The purpose of this thesis is to examine the impact of various channels of
technology spillovers on local innovative capacity at national and firm level. At
national level, the thesis investigates the drivers of Malaysia‟s innovative
capacity and the effect of international external sources on innovative
capacity. At firm level, this thesis examines the impact of FDI on the
innovation progress and studies whether multinational corporations (MNCs)
can act as catalysts to stimulate local firms‟ innovation activities in Malaysia.
Via a case study analysis at firm level, this thesis focuses on knowledge
transfer through backward linkages established between MNCs and their local
Time series data analysis is conducted to provide empirical evidence of the
effect of FDI spillovers on Malaysia‟s innovative capacity at national level.
Additionally, a case-study approach is adopted to investigate the impact of
vertical FDI spillovers on the innovation performance of local Malaysian firms.
The key findings of the study reveal that export-related spillovers are
positively associated with Malaysia‟s innovative capacity, whereas importrelated
spillovers play a minor role in local innovation. The findings also
indicate that there is no significant correlation between economic
development and local innovation, which suggests that strong economic
growth is not a necessary condition in order for Malaysia to enhance its local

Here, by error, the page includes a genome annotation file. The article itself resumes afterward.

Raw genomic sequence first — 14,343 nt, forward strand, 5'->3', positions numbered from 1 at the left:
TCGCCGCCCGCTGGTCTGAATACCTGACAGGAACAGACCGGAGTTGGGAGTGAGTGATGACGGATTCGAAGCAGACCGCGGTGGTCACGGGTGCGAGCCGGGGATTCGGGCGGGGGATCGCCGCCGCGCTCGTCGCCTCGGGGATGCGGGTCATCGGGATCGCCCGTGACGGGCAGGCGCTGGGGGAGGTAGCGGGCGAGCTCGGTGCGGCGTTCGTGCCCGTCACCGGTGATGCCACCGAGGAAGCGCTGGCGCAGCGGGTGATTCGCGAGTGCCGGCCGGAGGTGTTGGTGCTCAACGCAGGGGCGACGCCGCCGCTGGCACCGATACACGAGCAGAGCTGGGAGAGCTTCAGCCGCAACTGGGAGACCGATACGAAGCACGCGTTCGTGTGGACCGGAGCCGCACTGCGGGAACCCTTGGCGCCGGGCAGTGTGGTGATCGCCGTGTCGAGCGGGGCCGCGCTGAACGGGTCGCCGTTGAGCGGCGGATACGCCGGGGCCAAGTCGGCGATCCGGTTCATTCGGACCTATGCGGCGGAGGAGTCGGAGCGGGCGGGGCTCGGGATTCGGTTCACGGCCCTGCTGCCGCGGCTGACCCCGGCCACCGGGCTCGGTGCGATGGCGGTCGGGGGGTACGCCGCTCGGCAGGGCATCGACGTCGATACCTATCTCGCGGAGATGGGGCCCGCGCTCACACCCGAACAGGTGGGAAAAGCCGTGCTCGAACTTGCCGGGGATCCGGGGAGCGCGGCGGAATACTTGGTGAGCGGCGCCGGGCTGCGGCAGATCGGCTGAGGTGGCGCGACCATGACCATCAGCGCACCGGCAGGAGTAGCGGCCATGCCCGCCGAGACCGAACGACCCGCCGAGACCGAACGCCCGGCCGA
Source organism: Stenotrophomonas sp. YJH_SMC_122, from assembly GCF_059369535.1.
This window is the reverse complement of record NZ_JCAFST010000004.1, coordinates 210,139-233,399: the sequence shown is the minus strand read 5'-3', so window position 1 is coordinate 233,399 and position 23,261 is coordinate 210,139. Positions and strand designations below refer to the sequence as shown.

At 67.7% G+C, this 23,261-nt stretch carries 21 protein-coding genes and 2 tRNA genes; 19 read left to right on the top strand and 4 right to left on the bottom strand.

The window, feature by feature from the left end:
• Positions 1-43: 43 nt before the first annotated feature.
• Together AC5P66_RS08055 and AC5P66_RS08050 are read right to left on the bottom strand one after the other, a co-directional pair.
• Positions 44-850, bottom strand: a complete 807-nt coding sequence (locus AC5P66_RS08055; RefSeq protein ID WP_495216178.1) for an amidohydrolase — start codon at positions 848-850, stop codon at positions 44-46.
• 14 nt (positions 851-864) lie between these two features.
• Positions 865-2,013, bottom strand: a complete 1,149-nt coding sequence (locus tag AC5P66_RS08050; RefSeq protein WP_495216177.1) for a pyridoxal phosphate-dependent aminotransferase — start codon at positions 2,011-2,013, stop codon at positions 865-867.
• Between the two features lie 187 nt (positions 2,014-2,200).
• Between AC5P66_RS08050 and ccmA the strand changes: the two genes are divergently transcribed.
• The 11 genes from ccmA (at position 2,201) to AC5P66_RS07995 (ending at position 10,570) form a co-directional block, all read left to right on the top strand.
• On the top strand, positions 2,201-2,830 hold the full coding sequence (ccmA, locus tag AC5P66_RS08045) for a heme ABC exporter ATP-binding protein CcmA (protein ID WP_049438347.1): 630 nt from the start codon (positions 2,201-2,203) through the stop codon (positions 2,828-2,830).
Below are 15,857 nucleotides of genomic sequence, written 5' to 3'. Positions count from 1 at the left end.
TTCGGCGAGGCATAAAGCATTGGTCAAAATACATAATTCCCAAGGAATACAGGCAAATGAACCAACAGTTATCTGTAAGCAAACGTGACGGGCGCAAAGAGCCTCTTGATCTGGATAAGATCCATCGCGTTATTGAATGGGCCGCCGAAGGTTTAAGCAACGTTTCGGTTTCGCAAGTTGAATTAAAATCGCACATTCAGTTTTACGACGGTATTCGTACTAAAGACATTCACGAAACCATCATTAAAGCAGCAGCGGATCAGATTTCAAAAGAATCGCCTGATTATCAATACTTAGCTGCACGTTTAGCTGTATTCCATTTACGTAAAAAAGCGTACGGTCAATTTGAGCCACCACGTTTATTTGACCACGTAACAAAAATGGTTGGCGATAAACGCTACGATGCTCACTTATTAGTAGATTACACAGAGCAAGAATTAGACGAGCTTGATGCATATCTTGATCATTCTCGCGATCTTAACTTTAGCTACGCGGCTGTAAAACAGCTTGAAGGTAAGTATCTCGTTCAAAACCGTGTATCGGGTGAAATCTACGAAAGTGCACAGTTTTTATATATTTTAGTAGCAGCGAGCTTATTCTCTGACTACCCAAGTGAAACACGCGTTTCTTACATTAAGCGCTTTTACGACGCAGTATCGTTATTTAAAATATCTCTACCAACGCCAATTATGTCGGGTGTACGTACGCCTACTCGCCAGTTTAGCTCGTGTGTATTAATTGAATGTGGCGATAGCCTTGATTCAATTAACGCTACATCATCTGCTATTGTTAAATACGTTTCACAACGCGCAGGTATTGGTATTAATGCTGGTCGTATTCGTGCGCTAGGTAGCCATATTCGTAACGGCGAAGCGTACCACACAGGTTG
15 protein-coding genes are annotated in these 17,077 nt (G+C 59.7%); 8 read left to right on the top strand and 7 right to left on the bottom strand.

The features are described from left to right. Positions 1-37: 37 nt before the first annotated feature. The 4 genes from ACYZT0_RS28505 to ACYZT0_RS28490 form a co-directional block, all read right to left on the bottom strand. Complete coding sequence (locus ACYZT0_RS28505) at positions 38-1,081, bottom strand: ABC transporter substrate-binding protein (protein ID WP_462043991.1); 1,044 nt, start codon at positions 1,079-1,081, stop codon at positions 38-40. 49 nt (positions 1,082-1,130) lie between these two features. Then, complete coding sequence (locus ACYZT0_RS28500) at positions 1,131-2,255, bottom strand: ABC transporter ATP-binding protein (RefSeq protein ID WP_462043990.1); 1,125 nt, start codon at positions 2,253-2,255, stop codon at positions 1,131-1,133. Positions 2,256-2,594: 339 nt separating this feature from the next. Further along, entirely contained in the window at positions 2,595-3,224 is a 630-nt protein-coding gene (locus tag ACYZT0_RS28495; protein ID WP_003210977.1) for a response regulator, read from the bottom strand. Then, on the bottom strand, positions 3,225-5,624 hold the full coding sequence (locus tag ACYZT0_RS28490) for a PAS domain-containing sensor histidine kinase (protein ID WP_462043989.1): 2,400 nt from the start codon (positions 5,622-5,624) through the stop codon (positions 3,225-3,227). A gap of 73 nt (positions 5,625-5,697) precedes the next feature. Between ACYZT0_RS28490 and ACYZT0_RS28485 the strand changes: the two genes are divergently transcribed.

innovative capacity. The results suggest that there is strong evidence of the
importance of foreign innovation activities to local innovative capacity at
national level. In contrast, knowledge spillovers measured by FDI inflows have
no significant impact on local innovative capacity. The results showed that FDI
might be constrained by the fact that spillovers are more likely to take place
through vertical relationships than horizontal relationships.
At firm level, the study suggests that knowledge and technology can be
diffused through high-quality and standard requirements imposed by MNCs,
the assessment and feedback and training programmes offered by MNCs to
local suppliers, as well as the production process itself. These results extend
the existing literature on national innovative capacity and validate earlier
theoretical and empirical research on vertical spillovers. The findings from the
thesis also have important policy and managerial implications with regard to
the impact of FDI on host developing countries.
A Doctoral Thesis. Submitted in partial fulfillment of the requirements for the award of Doctor of Philosophy of Loughborough University.